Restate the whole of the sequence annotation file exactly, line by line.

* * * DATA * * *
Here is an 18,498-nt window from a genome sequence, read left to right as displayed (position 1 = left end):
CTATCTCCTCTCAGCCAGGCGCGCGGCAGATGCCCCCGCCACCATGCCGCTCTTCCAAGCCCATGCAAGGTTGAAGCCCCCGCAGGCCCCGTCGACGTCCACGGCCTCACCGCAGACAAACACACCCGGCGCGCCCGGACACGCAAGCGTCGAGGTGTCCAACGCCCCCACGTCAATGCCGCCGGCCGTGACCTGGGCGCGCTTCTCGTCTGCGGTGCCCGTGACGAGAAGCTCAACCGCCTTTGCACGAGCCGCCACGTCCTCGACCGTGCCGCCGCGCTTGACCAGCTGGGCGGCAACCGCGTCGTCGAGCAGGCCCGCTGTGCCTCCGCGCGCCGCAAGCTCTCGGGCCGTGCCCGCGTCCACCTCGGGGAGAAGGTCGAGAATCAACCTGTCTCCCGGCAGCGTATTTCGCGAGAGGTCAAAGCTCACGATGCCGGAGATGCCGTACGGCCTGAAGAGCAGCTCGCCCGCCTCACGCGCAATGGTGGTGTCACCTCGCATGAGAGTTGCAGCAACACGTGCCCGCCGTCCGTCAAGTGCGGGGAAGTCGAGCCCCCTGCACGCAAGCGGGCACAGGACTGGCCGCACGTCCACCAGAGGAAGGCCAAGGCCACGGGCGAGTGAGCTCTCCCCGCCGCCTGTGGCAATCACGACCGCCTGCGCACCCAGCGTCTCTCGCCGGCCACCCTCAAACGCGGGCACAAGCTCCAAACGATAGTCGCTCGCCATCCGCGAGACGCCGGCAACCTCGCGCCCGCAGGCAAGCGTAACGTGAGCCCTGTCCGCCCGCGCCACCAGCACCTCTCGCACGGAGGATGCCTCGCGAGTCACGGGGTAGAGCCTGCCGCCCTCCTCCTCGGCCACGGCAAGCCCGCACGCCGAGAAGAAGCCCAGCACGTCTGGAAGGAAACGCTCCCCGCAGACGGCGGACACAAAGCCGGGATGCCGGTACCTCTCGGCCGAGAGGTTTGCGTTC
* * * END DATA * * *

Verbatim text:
Here is an 18,498-nt window from a genome sequence, read left to right as displayed (position 1 = left end):
CTATCTCCTCTCAGCCAGGCGCGCGGCAGATGCCCCCGCCACCATGCCGCTCTTCCAAGCCCATGCAAGGTTGAAGCCCCCGCAGGCCCCGTCGACGTCCACGGCCTCACCGCAGACAAACACACCCGGCGCGCCCGGACACGCAAGCGTCGAGGTGTCCAACGCCCCCACGTCAATGCCGCCGGCCGTGACCTGGGCGCGCTTCTCGTCTGCGGTGCCCGTGACGAGAAGCTCAACCGCCTTTGCACGAGCCGCCACGTCCTCGACCGTGCCGCCGCGCTTGACCAGCTGGGCGGCAACCGCGTCGTCGAGCAGGCCCGCTGTGCCTCCGCGCGCCGCAAGCTCTCGGGCCGTGCCCGCGTCCACCTCGGGGAGAAGGTCGAGAATCAACCTGTCTCCCGGCAGCGTATTTCGCGAGAGGTCAAAGCTCACGATGCCGGAGATGCCGTACGGCCTGAAGAGCAGCTCGCCCGCCTCACGCGCAATGGTGGTGTCACCTCGCATGAGAGTTGCAGCAACACGTGCCCGCCGTCCGTCAAGTGCGGGGAAGTCGAGCCCCCTGCACGCAAGCGGGCACAGGACTGGCCGCACGTCCACCAGAGGAAGGCCAAGGCCACGGGCGAGTGAGCTCTCCCCGCCGCCTGTGGCAATCACGACCGCCTGCGCACCCAGCGTCTCTCGCCGGCCACCCTCAAACGCGGGCACAAGCTCCAAACGATAGTCGCTCGCCATCCGCGAGACGCCGGCAACCTCGCGCCCGCAGGCAAGCGTAACGTGAGCCCTGTCCGCCCGCGCCACCAGCACCTCTCGCACGGAGGATGCCTCGCGAGTCACGGGGTAGAGCCTGCCGCCCTCCTCCTCGGCCACGGCAAGCCCGCACGCCGAGAAGAAGCCCAGCACGTCTGGAAGGAAACGCTCCCCGCAGACGGCGGACACAAAGCCGGGATGCCGGTACCTCTCGGCCGAGAGGTTTGCGTTC